No, not a particularly cold day in Edinburgh, but a fabulous ice sculpture exhibition on George Street that we visited a few days ago. This icy adventure was part of the Christmas happenings in town. I must say it was especially satisfying as I got a 20 % reduction as an Edinburgh resident. Score!
The sculptures were not exposed at the vagaries of weather, but were housed in a special barrack that was kept at a chilly – 10 °C. It was very very cold. Finland used to have winters this cold when I was young, and I recall one morning walking the 1 km distance to work from a bus stop in – 24 °C temperatures, but this was the first time in years that I had been exposed to such temperatures. Of course we were properly dressed, but the half an hour or so that I took us to admire the ice sculptures really tested my fortitude and my wool coat’s insulating properties.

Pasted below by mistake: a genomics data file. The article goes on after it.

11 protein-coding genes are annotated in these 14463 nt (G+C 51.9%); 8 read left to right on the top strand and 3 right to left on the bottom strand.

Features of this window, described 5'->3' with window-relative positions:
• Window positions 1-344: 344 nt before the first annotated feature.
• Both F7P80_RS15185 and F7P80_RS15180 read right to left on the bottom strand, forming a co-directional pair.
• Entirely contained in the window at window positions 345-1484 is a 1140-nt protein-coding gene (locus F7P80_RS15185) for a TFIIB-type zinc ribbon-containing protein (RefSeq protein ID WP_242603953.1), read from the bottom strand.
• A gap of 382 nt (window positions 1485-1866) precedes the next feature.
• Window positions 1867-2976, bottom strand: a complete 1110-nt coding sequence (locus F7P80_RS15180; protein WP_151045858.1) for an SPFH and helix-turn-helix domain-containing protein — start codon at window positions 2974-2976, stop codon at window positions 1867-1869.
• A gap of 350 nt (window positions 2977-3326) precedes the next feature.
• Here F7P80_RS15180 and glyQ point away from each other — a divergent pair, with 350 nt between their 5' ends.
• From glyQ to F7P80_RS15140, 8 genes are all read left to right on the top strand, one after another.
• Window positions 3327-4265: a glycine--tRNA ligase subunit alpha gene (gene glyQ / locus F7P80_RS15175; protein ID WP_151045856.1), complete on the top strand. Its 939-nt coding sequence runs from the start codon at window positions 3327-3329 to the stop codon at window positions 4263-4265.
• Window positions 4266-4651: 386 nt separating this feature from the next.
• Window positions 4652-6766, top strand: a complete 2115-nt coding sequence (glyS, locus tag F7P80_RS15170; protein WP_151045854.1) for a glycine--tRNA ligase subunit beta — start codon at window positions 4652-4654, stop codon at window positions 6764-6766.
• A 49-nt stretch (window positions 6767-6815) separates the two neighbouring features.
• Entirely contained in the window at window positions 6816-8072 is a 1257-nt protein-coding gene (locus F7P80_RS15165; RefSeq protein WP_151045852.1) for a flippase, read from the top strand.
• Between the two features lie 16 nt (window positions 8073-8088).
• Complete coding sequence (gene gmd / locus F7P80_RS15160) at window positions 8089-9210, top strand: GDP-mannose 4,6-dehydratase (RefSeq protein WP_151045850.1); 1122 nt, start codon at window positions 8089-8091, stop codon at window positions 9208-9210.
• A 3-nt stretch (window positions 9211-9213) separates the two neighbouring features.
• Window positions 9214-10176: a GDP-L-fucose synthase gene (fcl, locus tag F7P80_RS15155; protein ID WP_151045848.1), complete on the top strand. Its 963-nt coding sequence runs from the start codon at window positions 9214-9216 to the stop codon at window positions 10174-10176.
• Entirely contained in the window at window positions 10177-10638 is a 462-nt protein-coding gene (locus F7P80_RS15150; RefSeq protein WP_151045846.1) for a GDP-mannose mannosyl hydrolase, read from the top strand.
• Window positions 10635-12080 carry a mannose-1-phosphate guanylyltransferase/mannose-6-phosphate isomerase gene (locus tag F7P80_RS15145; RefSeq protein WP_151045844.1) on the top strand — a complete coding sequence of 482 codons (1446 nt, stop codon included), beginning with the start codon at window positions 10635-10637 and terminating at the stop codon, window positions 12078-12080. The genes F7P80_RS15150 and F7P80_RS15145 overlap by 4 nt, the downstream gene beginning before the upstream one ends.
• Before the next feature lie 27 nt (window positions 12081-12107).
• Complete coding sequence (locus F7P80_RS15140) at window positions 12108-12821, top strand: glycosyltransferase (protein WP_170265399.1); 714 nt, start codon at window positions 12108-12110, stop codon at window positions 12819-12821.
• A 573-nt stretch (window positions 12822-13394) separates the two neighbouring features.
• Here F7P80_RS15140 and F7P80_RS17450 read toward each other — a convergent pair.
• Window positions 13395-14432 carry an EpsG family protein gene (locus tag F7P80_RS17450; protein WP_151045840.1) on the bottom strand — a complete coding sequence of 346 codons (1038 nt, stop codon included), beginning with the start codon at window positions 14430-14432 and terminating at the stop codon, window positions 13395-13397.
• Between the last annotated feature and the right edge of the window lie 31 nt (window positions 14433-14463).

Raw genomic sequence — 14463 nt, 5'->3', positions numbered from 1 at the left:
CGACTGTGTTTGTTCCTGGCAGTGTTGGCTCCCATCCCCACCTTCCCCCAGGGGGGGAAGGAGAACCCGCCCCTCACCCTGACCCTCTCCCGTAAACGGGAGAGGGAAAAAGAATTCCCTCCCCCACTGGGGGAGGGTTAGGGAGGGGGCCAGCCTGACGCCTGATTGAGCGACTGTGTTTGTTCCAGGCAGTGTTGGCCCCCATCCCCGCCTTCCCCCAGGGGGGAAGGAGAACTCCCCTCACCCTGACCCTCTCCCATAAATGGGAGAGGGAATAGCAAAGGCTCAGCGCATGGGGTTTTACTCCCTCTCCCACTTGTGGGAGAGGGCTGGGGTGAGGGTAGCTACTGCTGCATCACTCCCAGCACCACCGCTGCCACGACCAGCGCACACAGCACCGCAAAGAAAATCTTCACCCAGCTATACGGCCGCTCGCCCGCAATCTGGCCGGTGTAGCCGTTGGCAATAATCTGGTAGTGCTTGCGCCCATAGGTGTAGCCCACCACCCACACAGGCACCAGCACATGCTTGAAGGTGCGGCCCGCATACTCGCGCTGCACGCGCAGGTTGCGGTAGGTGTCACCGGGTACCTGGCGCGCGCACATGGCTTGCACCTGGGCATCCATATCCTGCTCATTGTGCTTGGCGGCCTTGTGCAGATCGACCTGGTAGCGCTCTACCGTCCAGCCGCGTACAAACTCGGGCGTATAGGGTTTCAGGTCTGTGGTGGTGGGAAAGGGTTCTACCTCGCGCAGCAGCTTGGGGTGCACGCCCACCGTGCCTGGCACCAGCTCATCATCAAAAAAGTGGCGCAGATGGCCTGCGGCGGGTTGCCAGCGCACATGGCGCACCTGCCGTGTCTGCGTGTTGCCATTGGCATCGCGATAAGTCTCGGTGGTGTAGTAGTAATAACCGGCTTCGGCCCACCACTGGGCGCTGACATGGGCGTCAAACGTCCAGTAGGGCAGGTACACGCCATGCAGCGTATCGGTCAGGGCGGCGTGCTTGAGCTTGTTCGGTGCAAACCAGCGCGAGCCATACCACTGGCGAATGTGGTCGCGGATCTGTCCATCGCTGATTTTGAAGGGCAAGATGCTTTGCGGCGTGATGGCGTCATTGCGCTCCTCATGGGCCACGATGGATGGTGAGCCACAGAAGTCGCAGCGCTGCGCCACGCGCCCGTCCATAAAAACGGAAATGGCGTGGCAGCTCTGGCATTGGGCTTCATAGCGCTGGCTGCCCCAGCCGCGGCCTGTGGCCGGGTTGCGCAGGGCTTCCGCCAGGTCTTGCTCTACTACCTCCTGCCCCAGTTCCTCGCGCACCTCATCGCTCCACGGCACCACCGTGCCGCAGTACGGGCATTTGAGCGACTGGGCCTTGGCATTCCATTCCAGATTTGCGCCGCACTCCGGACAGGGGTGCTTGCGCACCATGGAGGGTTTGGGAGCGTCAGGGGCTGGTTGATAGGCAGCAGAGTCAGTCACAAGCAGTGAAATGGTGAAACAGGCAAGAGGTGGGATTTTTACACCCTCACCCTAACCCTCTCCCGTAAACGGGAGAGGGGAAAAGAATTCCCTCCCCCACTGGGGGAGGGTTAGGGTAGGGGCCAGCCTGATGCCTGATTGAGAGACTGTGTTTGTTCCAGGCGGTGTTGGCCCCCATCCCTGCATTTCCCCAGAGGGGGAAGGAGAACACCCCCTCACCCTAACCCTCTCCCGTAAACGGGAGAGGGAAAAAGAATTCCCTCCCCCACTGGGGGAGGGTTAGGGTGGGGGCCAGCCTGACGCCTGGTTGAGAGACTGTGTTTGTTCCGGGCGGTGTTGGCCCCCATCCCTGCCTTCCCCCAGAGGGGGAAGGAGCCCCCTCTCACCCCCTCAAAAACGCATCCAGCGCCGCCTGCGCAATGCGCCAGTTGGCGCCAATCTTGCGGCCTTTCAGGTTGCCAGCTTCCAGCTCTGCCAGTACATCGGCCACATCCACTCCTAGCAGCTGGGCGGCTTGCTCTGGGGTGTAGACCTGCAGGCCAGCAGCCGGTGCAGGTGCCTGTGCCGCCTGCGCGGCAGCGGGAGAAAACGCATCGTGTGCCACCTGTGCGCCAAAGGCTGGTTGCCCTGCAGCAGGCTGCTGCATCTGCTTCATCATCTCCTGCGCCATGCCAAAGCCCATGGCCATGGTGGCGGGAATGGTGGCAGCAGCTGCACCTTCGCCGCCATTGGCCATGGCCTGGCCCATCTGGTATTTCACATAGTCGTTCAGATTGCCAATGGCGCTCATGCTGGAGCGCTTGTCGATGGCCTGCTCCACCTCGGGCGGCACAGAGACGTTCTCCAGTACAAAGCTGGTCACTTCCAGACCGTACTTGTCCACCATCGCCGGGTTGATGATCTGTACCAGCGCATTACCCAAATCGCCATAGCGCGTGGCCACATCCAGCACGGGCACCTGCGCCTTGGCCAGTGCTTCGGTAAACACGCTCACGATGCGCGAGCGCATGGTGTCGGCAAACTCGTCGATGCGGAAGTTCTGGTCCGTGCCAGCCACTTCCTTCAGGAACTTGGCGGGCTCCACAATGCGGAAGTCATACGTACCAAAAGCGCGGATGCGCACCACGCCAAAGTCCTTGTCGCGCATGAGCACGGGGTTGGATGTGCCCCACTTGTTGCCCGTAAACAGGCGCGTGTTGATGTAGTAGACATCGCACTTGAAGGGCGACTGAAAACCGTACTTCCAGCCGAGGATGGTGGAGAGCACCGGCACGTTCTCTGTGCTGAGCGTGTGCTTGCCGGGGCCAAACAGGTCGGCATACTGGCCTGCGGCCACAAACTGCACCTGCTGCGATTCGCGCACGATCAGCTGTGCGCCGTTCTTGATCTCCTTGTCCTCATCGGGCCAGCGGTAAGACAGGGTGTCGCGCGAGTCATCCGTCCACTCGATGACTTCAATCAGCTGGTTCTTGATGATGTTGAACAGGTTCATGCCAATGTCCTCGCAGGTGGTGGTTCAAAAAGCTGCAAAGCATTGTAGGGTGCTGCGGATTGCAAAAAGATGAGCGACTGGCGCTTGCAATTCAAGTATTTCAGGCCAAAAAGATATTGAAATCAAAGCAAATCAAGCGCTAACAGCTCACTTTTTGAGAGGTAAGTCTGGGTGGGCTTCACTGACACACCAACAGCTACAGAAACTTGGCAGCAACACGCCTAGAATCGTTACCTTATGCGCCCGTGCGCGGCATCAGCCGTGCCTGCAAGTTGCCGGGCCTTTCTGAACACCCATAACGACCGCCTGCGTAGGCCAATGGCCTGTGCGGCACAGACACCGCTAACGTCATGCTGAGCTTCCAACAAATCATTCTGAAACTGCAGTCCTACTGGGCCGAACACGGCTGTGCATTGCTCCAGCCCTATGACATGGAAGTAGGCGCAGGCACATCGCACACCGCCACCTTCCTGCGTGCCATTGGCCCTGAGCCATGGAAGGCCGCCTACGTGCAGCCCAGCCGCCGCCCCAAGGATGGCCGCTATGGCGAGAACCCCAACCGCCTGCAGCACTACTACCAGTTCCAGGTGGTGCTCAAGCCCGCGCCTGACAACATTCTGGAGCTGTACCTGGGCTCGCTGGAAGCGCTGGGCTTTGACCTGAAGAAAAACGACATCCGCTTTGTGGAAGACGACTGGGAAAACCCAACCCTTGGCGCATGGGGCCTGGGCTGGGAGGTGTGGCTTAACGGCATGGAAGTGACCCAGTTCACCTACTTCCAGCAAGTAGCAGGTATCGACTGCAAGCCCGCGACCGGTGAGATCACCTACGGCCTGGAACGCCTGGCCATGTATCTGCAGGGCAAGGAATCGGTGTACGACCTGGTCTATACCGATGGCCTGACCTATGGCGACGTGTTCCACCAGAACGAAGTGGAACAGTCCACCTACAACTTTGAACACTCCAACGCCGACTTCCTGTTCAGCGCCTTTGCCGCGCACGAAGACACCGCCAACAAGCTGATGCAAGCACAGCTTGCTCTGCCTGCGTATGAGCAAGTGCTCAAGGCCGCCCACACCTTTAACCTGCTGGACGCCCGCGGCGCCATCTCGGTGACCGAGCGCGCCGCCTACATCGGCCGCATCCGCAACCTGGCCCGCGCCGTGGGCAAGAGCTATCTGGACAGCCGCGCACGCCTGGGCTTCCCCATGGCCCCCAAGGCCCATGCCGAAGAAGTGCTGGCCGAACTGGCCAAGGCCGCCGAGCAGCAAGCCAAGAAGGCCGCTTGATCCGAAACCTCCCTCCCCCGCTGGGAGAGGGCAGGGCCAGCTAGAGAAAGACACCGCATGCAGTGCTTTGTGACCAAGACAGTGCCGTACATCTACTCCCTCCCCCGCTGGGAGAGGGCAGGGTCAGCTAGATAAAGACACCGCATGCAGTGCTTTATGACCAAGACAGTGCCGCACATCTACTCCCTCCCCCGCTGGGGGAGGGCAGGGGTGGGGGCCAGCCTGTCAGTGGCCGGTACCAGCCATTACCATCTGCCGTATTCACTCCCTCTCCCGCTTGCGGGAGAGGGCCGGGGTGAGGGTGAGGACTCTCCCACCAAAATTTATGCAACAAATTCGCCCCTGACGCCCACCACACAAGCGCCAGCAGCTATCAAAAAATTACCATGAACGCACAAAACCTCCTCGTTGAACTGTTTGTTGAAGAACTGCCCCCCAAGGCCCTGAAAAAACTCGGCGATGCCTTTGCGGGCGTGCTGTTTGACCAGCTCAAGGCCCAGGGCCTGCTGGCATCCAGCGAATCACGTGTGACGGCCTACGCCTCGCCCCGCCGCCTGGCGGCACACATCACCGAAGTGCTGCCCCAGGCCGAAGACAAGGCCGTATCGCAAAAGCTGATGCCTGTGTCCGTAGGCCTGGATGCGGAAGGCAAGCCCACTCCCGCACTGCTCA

The sculptures exhibited specificically Scottish things. The exhibit was arranged cleverly, with a winding path that exposed only a few of the sculptures at a time. It’s hard to say which we liked most. The fairies with delicate wings? The group of vikings? Or the dragon / Nessie emerging from the frigid floor? Possibly the last.
There was also two of the Firth of Forth bridges, duelling bucks, Robert the Bruce, a bag piper, a Celtic cross and Antarctic explorer Ernest Shackleton who I encountered on a leadership course a hundred years ago (and whose first name just now I could have sworn was Mark). He was actually Irish, rather than a Scot, as one might have guessed from his inclusion in the exhibition.
Toward the end of the exhibition there was also an ice bar that served hot drinks but we opted to have something hot to drink elsewhere. And when we left, the chilly + 10 °C outside weather felt pleasantly balmy.